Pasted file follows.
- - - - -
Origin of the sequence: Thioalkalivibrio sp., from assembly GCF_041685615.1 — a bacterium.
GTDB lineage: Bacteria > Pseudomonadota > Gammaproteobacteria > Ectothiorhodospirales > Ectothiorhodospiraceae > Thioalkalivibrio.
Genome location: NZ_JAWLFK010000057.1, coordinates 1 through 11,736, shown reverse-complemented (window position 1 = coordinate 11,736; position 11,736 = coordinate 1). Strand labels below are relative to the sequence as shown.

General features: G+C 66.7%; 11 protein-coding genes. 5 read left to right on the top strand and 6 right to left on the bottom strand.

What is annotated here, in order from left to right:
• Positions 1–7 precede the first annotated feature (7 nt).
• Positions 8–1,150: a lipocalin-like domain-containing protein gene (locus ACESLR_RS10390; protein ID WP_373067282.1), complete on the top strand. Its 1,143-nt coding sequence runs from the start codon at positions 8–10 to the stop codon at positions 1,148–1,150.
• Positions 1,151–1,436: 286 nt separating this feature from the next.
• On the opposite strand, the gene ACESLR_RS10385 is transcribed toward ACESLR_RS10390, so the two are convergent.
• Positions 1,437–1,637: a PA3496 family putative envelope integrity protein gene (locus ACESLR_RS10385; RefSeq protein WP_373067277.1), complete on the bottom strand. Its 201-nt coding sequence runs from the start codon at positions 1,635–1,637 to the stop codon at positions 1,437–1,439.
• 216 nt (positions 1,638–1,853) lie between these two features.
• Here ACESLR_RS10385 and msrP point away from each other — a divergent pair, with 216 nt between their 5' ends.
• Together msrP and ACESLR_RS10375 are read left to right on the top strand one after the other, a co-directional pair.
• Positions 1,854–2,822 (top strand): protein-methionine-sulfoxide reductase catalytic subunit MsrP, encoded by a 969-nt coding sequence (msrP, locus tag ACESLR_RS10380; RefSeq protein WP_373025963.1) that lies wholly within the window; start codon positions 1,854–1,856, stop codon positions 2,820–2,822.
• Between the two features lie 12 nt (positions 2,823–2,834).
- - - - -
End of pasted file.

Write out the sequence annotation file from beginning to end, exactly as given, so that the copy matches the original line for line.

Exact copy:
Origin of the sequence: Thioalkalivibrio sp., from assembly GCF_041685615.1 — a bacterium.
GTDB lineage: Bacteria > Pseudomonadota > Gammaproteobacteria > Ectothiorhodospirales > Ectothiorhodospiraceae > Thioalkalivibrio.
Genome location: NZ_JAWLFK010000057.1, coordinates 1 through 11,736, shown reverse-complemented (window position 1 = coordinate 11,736; position 11,736 = coordinate 1). Strand labels below are relative to the sequence as shown.

General features: G+C 66.7%; 11 protein-coding genes. 5 read left to right on the top strand and 6 right to left on the bottom strand.

What is annotated here, in order from left to right:
• Positions 1–7 precede the first annotated feature (7 nt).
• Positions 8–1,150: a lipocalin-like domain-containing protein gene (locus ACESLR_RS10390; protein ID WP_373067282.1), complete on the top strand. Its 1,143-nt coding sequence runs from the start codon at positions 8–10 to the stop codon at positions 1,148–1,150.
• Positions 1,151–1,436: 286 nt separating this feature from the next.
• On the opposite strand, the gene ACESLR_RS10385 is transcribed toward ACESLR_RS10390, so the two are convergent.
• Positions 1,437–1,637: a PA3496 family putative envelope integrity protein gene (locus ACESLR_RS10385; RefSeq protein WP_373067277.1), complete on the bottom strand. Its 201-nt coding sequence runs from the start codon at positions 1,635–1,637 to the stop codon at positions 1,437–1,439.
• 216 nt (positions 1,638–1,853) lie between these two features.
• Here ACESLR_RS10385 and msrP point away from each other — a divergent pair, with 216 nt between their 5' ends.
• Together msrP and ACESLR_RS10375 are read left to right on the top strand one after the other, a co-directional pair.
• Positions 1,854–2,822 (top strand): protein-methionine-sulfoxide reductase catalytic subunit MsrP, encoded by a 969-nt coding sequence (msrP, locus tag ACESLR_RS10380; RefSeq protein WP_373025963.1) that lies wholly within the window; start codon positions 1,854–1,856, stop codon positions 2,820–2,822.
• Between the two features lie 12 nt (positions 2,823–2,834).